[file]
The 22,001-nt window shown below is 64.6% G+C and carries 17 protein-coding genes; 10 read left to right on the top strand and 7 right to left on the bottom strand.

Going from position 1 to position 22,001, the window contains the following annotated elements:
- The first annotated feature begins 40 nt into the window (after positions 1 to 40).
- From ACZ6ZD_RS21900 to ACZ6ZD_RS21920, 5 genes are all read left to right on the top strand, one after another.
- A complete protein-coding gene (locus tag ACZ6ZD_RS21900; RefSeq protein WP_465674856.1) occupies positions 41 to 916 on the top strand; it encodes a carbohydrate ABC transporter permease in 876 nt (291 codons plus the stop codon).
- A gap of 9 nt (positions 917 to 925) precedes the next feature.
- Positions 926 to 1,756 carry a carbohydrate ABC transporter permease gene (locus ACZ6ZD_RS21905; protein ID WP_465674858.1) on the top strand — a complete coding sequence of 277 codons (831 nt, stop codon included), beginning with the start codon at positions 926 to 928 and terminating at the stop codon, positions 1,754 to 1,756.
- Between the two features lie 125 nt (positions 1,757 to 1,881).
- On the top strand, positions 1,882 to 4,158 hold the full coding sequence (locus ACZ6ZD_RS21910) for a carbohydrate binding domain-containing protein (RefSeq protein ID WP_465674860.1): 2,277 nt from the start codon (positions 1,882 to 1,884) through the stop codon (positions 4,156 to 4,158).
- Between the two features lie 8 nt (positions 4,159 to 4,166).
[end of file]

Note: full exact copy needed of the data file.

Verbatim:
The 22,001-nt window shown below is 64.6% G+C and carries 17 protein-coding genes; 10 read left to right on the top strand and 7 right to left on the bottom strand.

Going from position 1 to position 22,001, the window contains the following annotated elements:
- The first annotated feature begins 40 nt into the window (after positions 1 to 40).
- From ACZ6ZD_RS21900 to ACZ6ZD_RS21920, 5 genes are all read left to right on the top strand, one after another.
- A complete protein-coding gene (locus tag ACZ6ZD_RS21900; RefSeq protein WP_465674856.1) occupies positions 41 to 916 on the top strand; it encodes a carbohydrate ABC transporter permease in 876 nt (291 codons plus the stop codon).
- A gap of 9 nt (positions 917 to 925) precedes the next feature.
- Positions 926 to 1,756 carry a carbohydrate ABC transporter permease gene (locus ACZ6ZD_RS21905; protein ID WP_465674858.1) on the top strand — a complete coding sequence of 277 codons (831 nt, stop codon included), beginning with the start codon at positions 926 to 928 and terminating at the stop codon, positions 1,754 to 1,756.
- Between the two features lie 125 nt (positions 1,757 to 1,881).
- On the top strand, positions 1,882 to 4,158 hold the full coding sequence (locus ACZ6ZD_RS21910) for a carbohydrate binding domain-containing protein (RefSeq protein ID WP_465674860.1): 2,277 nt from the start codon (positions 1,882 to 1,884) through the stop codon (positions 4,156 to 4,158).
- Between the two features lie 8 nt (positions 4,159 to 4,166).